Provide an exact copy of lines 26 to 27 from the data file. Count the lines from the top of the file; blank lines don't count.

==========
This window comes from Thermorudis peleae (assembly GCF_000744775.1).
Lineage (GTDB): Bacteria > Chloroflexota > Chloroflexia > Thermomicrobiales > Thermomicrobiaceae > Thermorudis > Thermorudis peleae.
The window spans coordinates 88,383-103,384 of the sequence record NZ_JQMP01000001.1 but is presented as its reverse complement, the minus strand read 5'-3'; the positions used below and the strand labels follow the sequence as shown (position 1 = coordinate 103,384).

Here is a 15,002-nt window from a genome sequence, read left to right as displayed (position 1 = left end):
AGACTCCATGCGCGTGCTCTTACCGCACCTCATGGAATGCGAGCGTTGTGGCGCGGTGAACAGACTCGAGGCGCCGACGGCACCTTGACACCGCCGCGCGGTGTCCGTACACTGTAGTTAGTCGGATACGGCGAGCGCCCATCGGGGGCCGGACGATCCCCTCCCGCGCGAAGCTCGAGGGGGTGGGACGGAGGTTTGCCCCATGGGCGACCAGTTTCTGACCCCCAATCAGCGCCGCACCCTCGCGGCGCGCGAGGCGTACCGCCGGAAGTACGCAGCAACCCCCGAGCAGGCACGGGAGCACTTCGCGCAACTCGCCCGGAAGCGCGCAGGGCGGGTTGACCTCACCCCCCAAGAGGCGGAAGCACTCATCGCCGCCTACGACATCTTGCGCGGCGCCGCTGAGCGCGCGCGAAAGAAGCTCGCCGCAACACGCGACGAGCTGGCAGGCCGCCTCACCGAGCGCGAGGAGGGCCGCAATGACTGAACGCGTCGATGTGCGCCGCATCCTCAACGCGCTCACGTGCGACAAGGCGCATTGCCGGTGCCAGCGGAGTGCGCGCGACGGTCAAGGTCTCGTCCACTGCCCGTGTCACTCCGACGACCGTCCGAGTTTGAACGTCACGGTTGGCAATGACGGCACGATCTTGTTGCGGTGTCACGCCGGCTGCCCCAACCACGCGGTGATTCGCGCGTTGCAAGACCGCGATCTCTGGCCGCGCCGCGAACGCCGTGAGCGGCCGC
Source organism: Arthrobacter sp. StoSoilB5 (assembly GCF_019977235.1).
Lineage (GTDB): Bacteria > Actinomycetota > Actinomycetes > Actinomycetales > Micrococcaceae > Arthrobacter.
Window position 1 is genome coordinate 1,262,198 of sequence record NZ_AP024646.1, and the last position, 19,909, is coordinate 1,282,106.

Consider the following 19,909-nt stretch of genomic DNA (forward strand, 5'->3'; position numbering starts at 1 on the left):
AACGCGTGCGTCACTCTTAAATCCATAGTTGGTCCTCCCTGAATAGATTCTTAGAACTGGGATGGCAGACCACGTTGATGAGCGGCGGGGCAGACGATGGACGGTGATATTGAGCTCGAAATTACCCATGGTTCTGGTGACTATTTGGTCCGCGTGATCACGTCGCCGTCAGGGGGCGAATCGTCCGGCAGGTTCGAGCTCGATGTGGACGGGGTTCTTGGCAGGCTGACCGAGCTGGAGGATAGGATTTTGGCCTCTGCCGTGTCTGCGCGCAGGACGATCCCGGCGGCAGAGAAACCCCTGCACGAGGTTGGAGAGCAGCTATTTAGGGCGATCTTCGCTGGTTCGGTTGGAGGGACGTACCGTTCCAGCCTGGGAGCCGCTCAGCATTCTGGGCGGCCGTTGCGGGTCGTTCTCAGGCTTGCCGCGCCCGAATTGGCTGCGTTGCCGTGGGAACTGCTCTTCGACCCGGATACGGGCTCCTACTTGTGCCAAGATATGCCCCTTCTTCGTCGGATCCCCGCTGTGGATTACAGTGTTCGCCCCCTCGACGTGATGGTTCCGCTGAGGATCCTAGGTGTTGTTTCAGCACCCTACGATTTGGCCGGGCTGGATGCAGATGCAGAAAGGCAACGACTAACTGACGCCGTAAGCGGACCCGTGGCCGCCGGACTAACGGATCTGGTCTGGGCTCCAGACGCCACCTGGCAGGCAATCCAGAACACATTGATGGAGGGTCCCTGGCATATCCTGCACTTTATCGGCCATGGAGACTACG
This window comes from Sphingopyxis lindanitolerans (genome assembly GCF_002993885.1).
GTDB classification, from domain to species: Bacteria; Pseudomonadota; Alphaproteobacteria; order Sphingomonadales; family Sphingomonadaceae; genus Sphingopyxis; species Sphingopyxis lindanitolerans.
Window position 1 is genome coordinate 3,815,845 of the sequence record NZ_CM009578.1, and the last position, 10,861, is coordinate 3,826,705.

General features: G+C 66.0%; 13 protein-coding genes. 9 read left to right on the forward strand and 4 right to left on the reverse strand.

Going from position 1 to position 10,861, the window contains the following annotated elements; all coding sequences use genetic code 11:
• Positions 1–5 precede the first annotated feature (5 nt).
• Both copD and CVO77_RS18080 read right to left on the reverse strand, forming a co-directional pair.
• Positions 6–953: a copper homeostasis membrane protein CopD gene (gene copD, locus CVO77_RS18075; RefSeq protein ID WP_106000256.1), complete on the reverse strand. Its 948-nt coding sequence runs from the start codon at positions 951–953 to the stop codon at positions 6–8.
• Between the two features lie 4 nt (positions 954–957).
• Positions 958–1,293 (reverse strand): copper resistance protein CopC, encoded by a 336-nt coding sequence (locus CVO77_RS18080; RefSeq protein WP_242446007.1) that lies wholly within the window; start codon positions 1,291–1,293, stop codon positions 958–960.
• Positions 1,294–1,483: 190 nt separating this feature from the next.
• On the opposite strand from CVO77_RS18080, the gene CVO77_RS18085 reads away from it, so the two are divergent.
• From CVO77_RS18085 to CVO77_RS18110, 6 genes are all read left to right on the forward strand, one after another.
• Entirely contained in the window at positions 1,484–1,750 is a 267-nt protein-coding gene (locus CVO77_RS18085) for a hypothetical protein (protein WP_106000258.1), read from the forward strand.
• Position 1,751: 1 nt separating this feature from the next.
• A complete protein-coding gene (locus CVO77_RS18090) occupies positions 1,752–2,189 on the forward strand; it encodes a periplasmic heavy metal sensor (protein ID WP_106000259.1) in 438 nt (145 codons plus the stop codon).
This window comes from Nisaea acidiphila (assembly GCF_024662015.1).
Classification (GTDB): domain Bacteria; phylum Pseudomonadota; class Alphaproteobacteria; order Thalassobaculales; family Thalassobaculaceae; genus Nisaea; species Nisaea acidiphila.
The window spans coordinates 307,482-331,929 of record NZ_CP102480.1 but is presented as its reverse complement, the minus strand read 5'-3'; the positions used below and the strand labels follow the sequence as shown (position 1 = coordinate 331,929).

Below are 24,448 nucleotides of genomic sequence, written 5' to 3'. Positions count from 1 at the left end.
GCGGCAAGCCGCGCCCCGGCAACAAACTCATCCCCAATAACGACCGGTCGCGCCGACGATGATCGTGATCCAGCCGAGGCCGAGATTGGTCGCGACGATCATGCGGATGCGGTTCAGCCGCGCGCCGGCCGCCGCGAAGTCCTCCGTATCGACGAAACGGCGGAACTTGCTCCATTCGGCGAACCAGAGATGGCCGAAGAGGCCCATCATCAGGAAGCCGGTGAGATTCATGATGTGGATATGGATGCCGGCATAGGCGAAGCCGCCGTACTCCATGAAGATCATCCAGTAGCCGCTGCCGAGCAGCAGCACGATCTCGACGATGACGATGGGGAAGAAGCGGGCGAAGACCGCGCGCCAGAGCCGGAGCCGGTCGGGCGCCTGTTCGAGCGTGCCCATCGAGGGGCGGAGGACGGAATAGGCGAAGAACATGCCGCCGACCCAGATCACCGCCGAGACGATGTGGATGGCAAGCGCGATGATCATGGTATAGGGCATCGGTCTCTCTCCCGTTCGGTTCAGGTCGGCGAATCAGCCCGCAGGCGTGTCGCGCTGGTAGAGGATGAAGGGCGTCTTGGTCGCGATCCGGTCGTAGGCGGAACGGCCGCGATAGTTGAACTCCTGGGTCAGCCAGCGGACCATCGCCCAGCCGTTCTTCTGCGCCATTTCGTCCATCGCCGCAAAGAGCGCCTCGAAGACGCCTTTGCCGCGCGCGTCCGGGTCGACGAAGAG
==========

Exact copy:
• A complete protein-coding gene (locus CVO77_RS18090) occupies positions 1,752–2,189 on the forward strand; it encodes a periplasmic heavy metal sensor (protein ID WP_106000259.1) in 438 nt (145 codons plus the stop codon).
This window comes from Nisaea acidiphila (assembly GCF_024662015.1).